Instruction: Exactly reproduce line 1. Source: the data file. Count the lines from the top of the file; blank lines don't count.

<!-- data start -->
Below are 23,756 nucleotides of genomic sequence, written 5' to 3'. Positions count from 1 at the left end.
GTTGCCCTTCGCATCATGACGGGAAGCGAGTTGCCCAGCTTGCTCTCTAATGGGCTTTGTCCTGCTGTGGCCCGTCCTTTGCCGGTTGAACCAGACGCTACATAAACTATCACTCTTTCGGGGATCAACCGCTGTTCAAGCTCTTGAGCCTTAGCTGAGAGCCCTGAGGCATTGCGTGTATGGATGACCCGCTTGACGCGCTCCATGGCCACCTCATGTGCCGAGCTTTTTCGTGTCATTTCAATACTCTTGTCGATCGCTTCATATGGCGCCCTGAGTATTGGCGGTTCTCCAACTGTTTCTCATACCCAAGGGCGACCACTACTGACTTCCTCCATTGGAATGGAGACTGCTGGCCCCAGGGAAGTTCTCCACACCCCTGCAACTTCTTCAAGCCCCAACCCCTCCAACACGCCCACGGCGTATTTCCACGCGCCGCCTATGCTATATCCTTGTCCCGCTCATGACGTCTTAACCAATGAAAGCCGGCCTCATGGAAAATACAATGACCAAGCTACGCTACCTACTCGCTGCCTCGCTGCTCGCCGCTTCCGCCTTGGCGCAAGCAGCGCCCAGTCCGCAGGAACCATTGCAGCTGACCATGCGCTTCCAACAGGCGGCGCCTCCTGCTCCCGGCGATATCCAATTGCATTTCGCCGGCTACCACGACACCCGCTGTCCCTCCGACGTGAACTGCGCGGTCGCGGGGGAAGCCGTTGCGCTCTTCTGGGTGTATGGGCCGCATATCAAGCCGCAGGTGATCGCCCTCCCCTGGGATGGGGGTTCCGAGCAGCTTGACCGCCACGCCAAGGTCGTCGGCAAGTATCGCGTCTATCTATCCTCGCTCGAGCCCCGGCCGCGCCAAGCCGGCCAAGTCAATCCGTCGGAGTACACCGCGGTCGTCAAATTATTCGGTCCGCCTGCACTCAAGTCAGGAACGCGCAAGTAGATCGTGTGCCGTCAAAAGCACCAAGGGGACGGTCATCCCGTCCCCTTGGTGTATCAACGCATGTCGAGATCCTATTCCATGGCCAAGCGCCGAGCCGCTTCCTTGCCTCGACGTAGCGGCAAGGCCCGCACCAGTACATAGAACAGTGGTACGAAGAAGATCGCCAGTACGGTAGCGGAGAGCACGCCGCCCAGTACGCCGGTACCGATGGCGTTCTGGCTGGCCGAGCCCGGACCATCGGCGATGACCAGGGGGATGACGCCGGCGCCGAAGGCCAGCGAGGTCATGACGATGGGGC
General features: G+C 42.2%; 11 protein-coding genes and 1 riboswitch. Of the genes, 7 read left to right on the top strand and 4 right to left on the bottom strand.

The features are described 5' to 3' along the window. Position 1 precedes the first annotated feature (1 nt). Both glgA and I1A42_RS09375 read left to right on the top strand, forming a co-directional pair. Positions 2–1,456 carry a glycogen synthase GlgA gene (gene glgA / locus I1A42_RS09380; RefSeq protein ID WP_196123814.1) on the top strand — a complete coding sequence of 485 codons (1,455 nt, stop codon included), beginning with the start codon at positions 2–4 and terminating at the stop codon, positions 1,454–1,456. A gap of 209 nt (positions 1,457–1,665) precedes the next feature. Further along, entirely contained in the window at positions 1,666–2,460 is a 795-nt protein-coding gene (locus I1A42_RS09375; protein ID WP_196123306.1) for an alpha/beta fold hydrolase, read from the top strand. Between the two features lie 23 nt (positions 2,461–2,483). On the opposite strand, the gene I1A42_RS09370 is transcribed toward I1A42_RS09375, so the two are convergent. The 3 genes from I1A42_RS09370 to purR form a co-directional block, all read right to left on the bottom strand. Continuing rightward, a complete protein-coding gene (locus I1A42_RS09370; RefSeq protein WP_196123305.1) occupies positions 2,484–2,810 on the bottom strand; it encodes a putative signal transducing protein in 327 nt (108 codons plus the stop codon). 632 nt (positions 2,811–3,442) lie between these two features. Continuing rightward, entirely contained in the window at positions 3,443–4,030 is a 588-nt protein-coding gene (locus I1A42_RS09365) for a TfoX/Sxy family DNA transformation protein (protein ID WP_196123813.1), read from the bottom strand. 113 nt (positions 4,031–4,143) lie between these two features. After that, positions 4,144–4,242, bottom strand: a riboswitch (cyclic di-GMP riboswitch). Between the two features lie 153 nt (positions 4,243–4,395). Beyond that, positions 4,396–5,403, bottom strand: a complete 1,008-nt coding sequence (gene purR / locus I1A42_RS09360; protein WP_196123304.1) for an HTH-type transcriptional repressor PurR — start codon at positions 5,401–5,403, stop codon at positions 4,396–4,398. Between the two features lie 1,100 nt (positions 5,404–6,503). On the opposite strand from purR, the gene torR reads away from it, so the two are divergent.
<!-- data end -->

Below are 23,756 nucleotides of genomic sequence, written 5' to 3'. Positions count from 1 at the left end.